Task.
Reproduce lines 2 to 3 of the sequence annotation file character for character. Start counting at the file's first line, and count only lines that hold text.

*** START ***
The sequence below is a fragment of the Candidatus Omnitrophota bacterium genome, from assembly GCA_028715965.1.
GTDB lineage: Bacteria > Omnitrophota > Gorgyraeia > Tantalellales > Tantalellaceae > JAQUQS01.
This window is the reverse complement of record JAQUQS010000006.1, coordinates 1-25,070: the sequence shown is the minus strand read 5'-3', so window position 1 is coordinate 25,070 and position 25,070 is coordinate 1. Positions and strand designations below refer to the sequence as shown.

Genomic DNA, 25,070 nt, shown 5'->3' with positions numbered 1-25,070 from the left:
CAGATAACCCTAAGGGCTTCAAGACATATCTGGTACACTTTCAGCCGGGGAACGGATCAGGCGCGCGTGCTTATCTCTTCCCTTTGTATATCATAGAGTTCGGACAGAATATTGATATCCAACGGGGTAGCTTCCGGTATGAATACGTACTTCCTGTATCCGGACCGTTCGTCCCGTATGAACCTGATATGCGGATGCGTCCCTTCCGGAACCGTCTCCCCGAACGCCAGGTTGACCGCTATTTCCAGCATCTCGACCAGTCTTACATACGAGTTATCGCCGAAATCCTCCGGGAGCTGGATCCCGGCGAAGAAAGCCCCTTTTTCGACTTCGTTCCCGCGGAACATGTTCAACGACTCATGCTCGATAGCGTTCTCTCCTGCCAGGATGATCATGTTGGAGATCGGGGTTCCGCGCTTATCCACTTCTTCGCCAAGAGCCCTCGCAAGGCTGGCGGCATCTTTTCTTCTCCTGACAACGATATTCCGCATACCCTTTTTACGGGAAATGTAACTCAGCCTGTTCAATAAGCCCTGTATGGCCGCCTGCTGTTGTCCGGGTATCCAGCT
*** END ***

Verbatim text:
GTDB lineage: Bacteria > Omnitrophota > Gorgyraeia > Tantalellales > Tantalellaceae > JAQUQS01.
This window is the reverse complement of record JAQUQS010000006.1, coordinates 1-25,070: the sequence shown is the minus strand read 5'-3', so window position 1 is coordinate 25,070 and position 25,070 is coordinate 1. Positions and strand designations below refer to the sequence as shown.